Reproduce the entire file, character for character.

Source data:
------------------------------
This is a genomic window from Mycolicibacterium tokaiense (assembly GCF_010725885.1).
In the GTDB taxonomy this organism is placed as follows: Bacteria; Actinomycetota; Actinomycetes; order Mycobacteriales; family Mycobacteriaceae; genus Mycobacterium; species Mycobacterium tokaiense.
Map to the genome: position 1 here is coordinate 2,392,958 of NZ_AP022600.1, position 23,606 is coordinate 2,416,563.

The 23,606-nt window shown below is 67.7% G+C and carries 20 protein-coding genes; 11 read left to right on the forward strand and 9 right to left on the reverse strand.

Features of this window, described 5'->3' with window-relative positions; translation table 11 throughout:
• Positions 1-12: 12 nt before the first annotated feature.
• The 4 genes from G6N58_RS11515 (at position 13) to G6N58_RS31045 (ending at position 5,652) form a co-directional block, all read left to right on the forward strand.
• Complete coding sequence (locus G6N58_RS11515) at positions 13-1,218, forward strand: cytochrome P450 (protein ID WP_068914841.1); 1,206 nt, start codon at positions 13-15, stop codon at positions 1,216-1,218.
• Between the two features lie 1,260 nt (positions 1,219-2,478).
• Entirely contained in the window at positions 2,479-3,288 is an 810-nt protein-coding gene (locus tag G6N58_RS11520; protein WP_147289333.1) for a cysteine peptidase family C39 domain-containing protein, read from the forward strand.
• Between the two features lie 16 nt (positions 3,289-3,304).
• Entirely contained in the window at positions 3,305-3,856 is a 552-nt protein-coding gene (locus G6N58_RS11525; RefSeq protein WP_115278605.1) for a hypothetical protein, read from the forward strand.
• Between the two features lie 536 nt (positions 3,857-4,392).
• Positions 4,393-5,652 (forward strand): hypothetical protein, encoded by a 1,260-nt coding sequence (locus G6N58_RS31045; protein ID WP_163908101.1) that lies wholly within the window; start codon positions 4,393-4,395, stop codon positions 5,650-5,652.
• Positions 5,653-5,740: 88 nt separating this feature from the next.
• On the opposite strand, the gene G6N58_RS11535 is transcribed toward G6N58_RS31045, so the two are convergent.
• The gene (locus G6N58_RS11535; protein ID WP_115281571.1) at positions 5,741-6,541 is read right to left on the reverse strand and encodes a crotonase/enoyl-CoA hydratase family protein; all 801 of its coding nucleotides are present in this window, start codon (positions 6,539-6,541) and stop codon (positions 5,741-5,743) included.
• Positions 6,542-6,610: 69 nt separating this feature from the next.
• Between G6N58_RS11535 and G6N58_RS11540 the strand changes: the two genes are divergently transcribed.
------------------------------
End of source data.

This is a genomic window from Mycolicibacterium tokaiense (assembly GCF_010725885.1).
In the GTDB taxonomy this organism is placed as follows: Bacteria; Actinomycetota; Actinomycetes; order Mycobacteriales; family Mycobacteriaceae; genus Mycobacterium; species Mycobacterium tokaiense.
Map to the genome: position 1 here is coordinate 2,392,958 of NZ_AP022600.1, position 23,606 is coordinate 2,416,563.

The 23,606-nt window shown below is 67.7% G+C and carries 20 protein-coding genes; 11 read left to right on the forward strand and 9 right to left on the reverse strand.

Features of this window, described 5'->3' with window-relative positions; translation table 11 throughout:
• Positions 1-12: 12 nt before the first annotated feature.
• The 4 genes from G6N58_RS11515 (at position 13) to G6N58_RS31045 (ending at position 5,652) form a co-directional block, all read left to right on the forward strand.
• Complete coding sequence (locus G6N58_RS11515) at positions 13-1,218, forward strand: cytochrome P450 (protein ID WP_068914841.1); 1,206 nt, start codon at positions 13-15, stop codon at positions 1,216-1,218.
• Between the two features lie 1,260 nt (positions 1,219-2,478).
• Entirely contained in the window at positions 2,479-3,288 is an 810-nt protein-coding gene (locus tag G6N58_RS11520; protein WP_147289333.1) for a cysteine peptidase family C39 domain-containing protein, read from the forward strand.
• Between the two features lie 16 nt (positions 3,289-3,304).
• Entirely contained in the window at positions 3,305-3,856 is a 552-nt protein-coding gene (locus G6N58_RS11525; RefSeq protein WP_115278605.1) for a hypothetical protein, read from the forward strand.
• Between the two features lie 536 nt (positions 3,857-4,392).
• Positions 4,393-5,652 (forward strand): hypothetical protein, encoded by a 1,260-nt coding sequence (locus G6N58_RS31045; protein ID WP_163908101.1) that lies wholly within the window; start codon positions 4,393-4,395, stop codon positions 5,650-5,652.
• Positions 5,653-5,740: 88 nt separating this feature from the next.
• On the opposite strand, the gene G6N58_RS11535 is transcribed toward G6N58_RS31045, so the two are convergent.
• The gene (locus G6N58_RS11535; protein ID WP_115281571.1) at positions 5,741-6,541 is read right to left on the reverse strand and encodes a crotonase/enoyl-CoA hydratase family protein; all 801 of its coding nucleotides are present in this window, start codon (positions 6,539-6,541) and stop codon (positions 5,741-5,743) included.
• Positions 6,542-6,610: 69 nt separating this feature from the next.
• Between G6N58_RS11535 and G6N58_RS11540 the strand changes: the two genes are divergently transcribed.